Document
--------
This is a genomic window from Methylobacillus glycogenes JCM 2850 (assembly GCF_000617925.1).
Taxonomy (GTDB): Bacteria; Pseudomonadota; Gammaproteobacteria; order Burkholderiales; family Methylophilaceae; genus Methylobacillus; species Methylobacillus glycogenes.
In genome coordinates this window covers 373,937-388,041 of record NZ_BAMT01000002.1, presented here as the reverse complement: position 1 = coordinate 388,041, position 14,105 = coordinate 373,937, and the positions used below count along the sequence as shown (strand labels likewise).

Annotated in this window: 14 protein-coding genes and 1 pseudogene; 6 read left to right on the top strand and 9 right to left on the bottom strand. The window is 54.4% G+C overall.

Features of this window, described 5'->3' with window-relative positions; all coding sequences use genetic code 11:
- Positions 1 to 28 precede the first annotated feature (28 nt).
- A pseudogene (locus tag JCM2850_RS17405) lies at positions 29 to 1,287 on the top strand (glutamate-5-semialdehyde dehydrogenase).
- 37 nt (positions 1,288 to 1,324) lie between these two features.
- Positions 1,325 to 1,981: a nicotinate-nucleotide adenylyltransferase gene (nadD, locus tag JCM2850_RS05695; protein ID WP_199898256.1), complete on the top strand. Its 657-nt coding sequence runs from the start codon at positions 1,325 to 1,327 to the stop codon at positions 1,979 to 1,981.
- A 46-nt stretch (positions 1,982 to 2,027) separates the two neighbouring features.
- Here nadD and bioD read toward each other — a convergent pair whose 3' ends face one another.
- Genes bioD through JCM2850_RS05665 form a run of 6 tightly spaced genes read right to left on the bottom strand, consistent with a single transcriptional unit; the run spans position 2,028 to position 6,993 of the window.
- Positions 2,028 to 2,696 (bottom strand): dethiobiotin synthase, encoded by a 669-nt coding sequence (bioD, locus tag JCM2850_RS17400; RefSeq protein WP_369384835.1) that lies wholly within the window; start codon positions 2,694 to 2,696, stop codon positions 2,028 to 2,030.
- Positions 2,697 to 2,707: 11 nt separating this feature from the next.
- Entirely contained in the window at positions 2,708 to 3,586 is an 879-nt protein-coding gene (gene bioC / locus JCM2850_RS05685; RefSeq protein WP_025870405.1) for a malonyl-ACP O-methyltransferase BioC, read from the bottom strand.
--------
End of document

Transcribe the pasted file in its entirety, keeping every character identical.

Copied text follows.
This is a genomic window from Methylobacillus glycogenes JCM 2850 (assembly GCF_000617925.1).
Taxonomy (GTDB): Bacteria; Pseudomonadota; Gammaproteobacteria; order Burkholderiales; family Methylophilaceae; genus Methylobacillus; species Methylobacillus glycogenes.
In genome coordinates this window covers 373,937-388,041 of record NZ_BAMT01000002.1, presented here as the reverse complement: position 1 = coordinate 388,041, position 14,105 = coordinate 373,937, and the positions used below count along the sequence as shown (strand labels likewise).

Annotated in this window: 14 protein-coding genes and 1 pseudogene; 6 read left to right on the top strand and 9 right to left on the bottom strand. The window is 54.4% G+C overall.

Features of this window, described 5'->3' with window-relative positions; all coding sequences use genetic code 11:
- Positions 1 to 28 precede the first annotated feature (28 nt).
- A pseudogene (locus tag JCM2850_RS17405) lies at positions 29 to 1,287 on the top strand (glutamate-5-semialdehyde dehydrogenase).
- 37 nt (positions 1,288 to 1,324) lie between these two features.
- Positions 1,325 to 1,981: a nicotinate-nucleotide adenylyltransferase gene (nadD, locus tag JCM2850_RS05695; protein ID WP_199898256.1), complete on the top strand. Its 657-nt coding sequence runs from the start codon at positions 1,325 to 1,327 to the stop codon at positions 1,979 to 1,981.
- A 46-nt stretch (positions 1,982 to 2,027) separates the two neighbouring features.
- Here nadD and bioD read toward each other — a convergent pair whose 3' ends face one another.
- Genes bioD through JCM2850_RS05665 form a run of 6 tightly spaced genes read right to left on the bottom strand, consistent with a single transcriptional unit; the run spans position 2,028 to position 6,993 of the window.
- Positions 2,028 to 2,696 (bottom strand): dethiobiotin synthase, encoded by a 669-nt coding sequence (bioD, locus tag JCM2850_RS17400; RefSeq protein WP_369384835.1) that lies wholly within the window; start codon positions 2,694 to 2,696, stop codon positions 2,028 to 2,030.
- Positions 2,697 to 2,707: 11 nt separating this feature from the next.
- Entirely contained in the window at positions 2,708 to 3,586 is an 879-nt protein-coding gene (gene bioC / locus JCM2850_RS05685; RefSeq protein WP_025870405.1) for a malonyl-ACP O-methyltransferase BioC, read from the bottom strand.